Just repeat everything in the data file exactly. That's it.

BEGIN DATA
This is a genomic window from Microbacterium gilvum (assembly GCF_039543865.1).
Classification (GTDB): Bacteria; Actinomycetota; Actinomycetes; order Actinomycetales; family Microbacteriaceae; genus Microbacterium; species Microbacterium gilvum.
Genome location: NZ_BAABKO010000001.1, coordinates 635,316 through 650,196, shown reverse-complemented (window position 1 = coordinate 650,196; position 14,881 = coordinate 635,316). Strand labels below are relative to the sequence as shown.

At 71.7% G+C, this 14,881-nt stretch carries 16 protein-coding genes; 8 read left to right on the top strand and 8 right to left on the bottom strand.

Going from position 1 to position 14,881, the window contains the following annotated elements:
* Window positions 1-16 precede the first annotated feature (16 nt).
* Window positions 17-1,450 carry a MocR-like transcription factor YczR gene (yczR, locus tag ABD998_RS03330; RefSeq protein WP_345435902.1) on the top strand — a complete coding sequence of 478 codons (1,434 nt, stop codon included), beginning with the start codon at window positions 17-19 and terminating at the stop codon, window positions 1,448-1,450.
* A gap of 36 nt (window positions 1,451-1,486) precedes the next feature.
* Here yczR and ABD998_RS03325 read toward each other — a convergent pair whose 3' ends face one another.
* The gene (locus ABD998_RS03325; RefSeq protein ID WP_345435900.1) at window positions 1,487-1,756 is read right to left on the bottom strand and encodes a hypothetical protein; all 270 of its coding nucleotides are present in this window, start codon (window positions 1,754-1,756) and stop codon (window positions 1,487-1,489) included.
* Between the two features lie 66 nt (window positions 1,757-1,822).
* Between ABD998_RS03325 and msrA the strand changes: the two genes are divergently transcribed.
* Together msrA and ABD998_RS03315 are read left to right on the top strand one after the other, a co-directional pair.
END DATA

This is a genomic window from Microbacterium gilvum (assembly GCF_039543865.1).
Classification (GTDB): Bacteria; Actinomycetota; Actinomycetes; order Actinomycetales; family Microbacteriaceae; genus Microbacterium; species Microbacterium gilvum.
Genome location: NZ_BAABKO010000001.1, coordinates 635,316 through 650,196, shown reverse-complemented (window position 1 = coordinate 650,196; position 14,881 = coordinate 635,316). Strand labels below are relative to the sequence as shown.

At 71.7% G+C, this 14,881-nt stretch carries 16 protein-coding genes; 8 read left to right on the top strand and 8 right to left on the bottom strand.

Going from position 1 to position 14,881, the window contains the following annotated elements:
* Window positions 1-16 precede the first annotated feature (16 nt).
* Window positions 17-1,450 carry a MocR-like transcription factor YczR gene (yczR, locus tag ABD998_RS03330; RefSeq protein WP_345435902.1) on the top strand — a complete coding sequence of 478 codons (1,434 nt, stop codon included), beginning with the start codon at window positions 17-19 and terminating at the stop codon, window positions 1,448-1,450.
* A gap of 36 nt (window positions 1,451-1,486) precedes the next feature.
* Here yczR and ABD998_RS03325 read toward each other — a convergent pair whose 3' ends face one another.
* The gene (locus ABD998_RS03325; RefSeq protein ID WP_345435900.1) at window positions 1,487-1,756 is read right to left on the bottom strand and encodes a hypothetical protein; all 270 of its coding nucleotides are present in this window, start codon (window positions 1,754-1,756) and stop codon (window positions 1,487-1,489) included.
* Between the two features lie 66 nt (window positions 1,757-1,822).
* Between ABD998_RS03325 and msrA the strand changes: the two genes are divergently transcribed.
* Together msrA and ABD998_RS03315 are read left to right on the top strand one after the other, a co-directional pair.